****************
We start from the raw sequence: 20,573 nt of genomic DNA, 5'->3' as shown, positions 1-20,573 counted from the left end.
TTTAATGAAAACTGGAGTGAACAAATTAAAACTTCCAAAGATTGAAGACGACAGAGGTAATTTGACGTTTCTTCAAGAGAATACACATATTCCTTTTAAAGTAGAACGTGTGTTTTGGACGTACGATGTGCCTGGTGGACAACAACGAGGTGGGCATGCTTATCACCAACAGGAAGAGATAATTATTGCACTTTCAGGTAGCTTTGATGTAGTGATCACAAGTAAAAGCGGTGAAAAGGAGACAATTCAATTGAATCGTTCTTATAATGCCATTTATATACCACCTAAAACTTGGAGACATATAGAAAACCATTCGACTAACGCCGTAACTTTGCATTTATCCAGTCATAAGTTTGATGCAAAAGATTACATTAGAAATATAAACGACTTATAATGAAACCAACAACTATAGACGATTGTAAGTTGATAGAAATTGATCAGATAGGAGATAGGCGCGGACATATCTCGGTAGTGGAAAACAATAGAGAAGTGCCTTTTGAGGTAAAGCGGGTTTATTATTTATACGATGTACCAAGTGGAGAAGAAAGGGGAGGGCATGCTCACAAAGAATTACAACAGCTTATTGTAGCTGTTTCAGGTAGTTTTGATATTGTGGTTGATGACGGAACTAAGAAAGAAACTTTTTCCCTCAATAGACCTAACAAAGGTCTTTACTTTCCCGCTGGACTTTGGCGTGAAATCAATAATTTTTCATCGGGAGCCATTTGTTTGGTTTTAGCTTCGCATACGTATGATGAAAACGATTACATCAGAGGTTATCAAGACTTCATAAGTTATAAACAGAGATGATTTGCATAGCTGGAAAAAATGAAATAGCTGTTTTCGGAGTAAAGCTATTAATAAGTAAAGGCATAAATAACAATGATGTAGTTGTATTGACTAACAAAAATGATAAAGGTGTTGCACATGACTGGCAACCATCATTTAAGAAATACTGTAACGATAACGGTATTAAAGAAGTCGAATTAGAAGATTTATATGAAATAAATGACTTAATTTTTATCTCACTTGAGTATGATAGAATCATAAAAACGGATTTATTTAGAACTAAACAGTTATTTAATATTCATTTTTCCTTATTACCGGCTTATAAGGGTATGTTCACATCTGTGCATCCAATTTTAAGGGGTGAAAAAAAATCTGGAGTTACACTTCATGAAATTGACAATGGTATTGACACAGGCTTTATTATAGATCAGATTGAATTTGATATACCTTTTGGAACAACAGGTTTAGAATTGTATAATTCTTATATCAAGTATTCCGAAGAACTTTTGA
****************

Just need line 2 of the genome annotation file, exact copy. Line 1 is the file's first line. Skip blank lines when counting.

TTTAATGAAAACTGGAGTGAACAAATTAAAACTTCCAAAGATTGAAGACGACAGAGGTAATTTGACGTTTCTTCAAGAGAATACACATATTCCTTTTAAAGTAGAACGTGTGTTTTGGACGTACGATGTGCCTGGTGGACAACAACGAGGTGGGCATGCTTATCACCAACAGGAAGAGATAATTATTGCACTTTCAGGTAGCTTTGATGTAGTGATCACAAGTAAAAGCGGTGAAAAGGAGACAATTCAATTGAATCGTTCTTATAATGCCATTTATATACCACCTAAAACTTGGAGACATATAGAAAACCATTCGACTAACGCCGTAACTTTGCATTTATCCAGTCATAAGTTTGATGCAAAAGATTACATTAGAAATATAAACGACTTATAATGAAACCAACAACTATAGACGATTGTAAGTTGATAGAAATTGATCAGATAGGAGATAGGCGCGGACATATCTCGGTAGTGGAAAACAATAGAGAAGTGCCTTTTGAGGTAAAGCGGGTTTATTATTTATACGATGTACCAAGTGGAGAAGAAAGGGGAGGGCATGCTCACAAAGAATTACAACAGCTTATTGTAGCTGTTTCAGGTAGTTTTGATATTGTGGTTGATGACGGAACTAAGAAAGAAACTTTTTCCCTCAATAGACCTAACAAAGGTCTTTACTTTCCCGCTGGACTTTGGCGTGAAATCAATAATTTTTCATCGGGAGCCATTTGTTTGGTTTTAGCTTCGCATACGTATGATGAAAACGATTACATCAGAGGTTATCAAGACTTCATAAGTTATAAACAGAGATGATTTGCATAGCTGGAAAAAATGAAATAGCTGTTTTCGGAGTAAAGCTATTAATAAGTAAAGGCATAAATAACAATGATGTAGTTGTATTGACTAACAAAAATGATAAAGGTGTTGCACATGACTGGCAACCATCATTTAAGAAATACTGTAACGATAACGGTATTAAAGAAGTCGAATTAGAAGATTTATATGAAATAAATGACTTAATTTTTATCTCACTTGAGTATGATAGAATCATAAAAACGGATTTATTTAGAACTAAACAGTTATTTAATATTCATTTTTCCTTATTACCGGCTTATAAGGGTATGTTCACATCTGTGCATCCAATTTTAAGGGGTGAAAAAAAATCTGGAGTTACACTTCATGAAATTGACAATGGTATTGACACAGGCTTTATTATAGATCAGATTGAATTTGATATACCTTTTGGAACAACAGGTTTAGAATTGTATAATTCTTATATCAAGTATTCCGAAGAACTTTTGA